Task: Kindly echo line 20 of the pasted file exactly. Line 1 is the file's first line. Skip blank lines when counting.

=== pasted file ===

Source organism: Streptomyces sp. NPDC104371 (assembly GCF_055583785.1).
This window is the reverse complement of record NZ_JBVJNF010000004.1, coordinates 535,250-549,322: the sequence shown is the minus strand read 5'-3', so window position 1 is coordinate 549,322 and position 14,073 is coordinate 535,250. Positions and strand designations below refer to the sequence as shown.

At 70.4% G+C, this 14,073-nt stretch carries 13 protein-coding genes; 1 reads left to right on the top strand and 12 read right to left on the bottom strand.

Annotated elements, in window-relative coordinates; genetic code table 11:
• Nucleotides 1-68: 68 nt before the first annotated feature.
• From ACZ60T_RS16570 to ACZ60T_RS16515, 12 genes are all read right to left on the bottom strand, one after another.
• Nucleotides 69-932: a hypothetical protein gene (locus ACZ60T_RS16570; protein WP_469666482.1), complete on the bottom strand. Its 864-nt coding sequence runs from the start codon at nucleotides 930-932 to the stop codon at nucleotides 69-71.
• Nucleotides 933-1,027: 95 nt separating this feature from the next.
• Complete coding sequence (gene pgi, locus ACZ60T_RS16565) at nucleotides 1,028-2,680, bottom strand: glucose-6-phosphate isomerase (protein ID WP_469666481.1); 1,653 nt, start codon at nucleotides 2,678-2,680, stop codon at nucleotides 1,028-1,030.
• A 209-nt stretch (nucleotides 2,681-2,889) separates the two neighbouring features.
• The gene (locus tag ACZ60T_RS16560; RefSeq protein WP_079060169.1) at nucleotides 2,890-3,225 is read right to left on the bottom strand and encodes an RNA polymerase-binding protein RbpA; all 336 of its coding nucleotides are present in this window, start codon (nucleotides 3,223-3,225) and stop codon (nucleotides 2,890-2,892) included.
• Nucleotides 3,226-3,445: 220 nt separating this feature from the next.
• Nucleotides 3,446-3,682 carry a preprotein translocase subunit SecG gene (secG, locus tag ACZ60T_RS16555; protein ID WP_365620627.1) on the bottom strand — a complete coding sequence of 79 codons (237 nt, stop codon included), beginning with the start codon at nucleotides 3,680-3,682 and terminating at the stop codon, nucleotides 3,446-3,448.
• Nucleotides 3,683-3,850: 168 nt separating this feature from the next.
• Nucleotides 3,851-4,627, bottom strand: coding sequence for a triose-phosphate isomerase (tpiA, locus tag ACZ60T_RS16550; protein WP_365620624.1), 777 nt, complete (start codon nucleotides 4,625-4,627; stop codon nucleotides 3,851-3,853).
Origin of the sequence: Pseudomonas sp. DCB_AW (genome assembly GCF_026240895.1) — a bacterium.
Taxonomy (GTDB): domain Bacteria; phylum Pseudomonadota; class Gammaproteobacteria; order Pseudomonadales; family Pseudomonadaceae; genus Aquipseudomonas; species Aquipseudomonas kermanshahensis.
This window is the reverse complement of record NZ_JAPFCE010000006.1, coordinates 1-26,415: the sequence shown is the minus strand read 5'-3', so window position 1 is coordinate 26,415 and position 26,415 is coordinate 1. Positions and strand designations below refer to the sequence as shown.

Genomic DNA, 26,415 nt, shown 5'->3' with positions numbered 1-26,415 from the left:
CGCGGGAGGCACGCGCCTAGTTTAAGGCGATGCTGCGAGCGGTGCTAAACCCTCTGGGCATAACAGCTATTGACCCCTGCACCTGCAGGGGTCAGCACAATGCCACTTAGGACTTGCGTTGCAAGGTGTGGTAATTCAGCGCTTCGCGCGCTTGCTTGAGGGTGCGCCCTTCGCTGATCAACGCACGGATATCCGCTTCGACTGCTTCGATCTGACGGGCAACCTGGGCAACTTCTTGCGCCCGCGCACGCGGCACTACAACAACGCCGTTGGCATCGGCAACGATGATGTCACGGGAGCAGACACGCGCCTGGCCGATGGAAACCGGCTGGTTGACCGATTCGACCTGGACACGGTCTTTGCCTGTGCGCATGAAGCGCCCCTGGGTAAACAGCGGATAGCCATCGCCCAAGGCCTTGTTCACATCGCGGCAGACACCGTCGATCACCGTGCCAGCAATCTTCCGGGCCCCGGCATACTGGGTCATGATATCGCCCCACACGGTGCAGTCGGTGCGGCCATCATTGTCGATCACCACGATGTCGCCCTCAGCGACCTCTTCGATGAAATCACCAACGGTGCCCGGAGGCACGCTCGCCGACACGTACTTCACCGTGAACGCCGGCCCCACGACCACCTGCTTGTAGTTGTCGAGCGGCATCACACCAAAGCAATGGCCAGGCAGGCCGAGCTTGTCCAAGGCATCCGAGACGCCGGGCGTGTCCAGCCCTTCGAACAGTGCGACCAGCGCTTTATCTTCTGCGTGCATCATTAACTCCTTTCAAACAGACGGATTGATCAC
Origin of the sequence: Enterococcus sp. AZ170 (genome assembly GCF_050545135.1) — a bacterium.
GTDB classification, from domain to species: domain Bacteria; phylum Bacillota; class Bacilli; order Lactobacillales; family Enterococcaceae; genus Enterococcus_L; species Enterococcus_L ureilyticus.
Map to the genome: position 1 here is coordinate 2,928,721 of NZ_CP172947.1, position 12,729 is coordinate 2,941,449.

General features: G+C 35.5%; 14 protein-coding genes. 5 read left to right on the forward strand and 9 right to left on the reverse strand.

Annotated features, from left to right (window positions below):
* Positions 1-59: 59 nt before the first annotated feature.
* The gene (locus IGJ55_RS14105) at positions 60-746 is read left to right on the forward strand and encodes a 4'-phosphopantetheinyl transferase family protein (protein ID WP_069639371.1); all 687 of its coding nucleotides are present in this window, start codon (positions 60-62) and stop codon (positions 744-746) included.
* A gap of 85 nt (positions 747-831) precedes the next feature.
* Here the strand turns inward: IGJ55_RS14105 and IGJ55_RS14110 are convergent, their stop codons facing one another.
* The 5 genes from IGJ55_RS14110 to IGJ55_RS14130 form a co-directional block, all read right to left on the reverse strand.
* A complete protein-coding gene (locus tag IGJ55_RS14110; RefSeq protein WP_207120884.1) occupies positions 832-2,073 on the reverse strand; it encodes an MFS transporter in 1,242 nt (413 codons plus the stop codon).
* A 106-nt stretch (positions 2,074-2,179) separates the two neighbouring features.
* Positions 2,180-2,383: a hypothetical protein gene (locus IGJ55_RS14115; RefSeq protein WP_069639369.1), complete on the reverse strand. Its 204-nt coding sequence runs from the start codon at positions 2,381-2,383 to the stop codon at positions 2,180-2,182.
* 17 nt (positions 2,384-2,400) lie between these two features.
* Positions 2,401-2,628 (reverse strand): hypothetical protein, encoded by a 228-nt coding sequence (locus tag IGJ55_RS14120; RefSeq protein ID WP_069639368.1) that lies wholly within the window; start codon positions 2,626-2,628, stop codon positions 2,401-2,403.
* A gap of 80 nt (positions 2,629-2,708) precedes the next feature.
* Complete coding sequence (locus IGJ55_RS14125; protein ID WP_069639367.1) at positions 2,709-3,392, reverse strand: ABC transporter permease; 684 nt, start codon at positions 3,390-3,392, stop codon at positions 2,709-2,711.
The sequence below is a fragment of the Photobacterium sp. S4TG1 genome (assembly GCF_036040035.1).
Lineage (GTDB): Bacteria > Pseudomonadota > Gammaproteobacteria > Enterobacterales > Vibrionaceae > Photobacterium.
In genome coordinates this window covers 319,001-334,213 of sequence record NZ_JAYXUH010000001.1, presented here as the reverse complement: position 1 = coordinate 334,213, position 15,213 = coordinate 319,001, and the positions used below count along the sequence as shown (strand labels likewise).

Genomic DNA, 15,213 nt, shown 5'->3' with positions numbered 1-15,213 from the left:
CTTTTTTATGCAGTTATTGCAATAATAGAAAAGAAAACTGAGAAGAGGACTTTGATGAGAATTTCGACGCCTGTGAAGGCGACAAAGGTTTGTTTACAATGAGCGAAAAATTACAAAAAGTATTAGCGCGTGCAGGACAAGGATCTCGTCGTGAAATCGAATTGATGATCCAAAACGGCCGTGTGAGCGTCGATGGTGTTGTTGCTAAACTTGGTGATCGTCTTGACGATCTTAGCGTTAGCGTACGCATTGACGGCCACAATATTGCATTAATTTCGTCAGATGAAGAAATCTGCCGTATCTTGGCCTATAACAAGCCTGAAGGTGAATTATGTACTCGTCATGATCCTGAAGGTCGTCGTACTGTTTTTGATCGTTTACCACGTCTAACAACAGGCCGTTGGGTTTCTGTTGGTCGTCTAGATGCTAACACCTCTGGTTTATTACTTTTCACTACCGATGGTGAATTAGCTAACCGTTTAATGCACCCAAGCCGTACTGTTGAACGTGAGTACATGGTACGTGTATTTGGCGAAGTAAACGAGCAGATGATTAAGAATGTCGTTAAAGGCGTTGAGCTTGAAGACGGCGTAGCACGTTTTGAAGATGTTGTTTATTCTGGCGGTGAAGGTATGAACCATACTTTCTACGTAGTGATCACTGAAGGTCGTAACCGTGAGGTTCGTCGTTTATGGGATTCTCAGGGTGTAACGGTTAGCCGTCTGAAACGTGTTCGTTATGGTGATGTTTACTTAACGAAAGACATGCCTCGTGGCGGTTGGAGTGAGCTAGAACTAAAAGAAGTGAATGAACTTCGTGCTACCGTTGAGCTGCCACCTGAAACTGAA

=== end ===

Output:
CGCGGGAGGCACGCGCCTAGTTTAAGGCGATGCTGCGAGCGGTGCTAAACCCTCTGGGCATAACAGCTATTGACCCCTGCACCTGCAGGGGTCAGCACAATGCCACTTAGGACTTGCGTTGCAAGGTGTGGTAATTCAGCGCTTCGCGCGCTTGCTTGAGGGTGCGCCCTTCGCTGATCAACGCACGGATATCCGCTTCGACTGCTTCGATCTGACGGGCAACCTGGGCAACTTCTTGCGCCCGCGCACGCGGCACTACAACAACGCCGTTGGCATCGGCAACGATGATGTCACGGGAGCAGACACGCGCCTGGCCGATGGAAACCGGCTGGTTGACCGATTCGACCTGGACACGGTCTTTGCCTGTGCGCATGAAGCGCCCCTGGGTAAACAGCGGATAGCCATCGCCCAAGGCCTTGTTCACATCGCGGCAGACACCGTCGATCACCGTGCCAGCAATCTTCCGGGCCCCGGCATACTGGGTCATGATATCGCCCCACACGGTGCAGTCGGTGCGGCCATCATTGTCGATCACCACGATGTCGCCCTCAGCGACCTCTTCGATGAAATCACCAACGGTGCCCGGAGGCACGCTCGCCGACACGTACTTCACCGTGAACGCCGGCCCCACGACCACCTGCTTGTAGTTGTCGAGCGGCATCACACCAAAGCAATGGCCAGGCAGGCCGAGCTTGTCCAAGGCATCCGAGACGCCGGGCGTGTCCAGCCCTTCGAACAGTGCGACCAGCGCTTTATCTTCTGCGTGCATCATTAACTCCTTTCAAACAGACGGATTGATCAC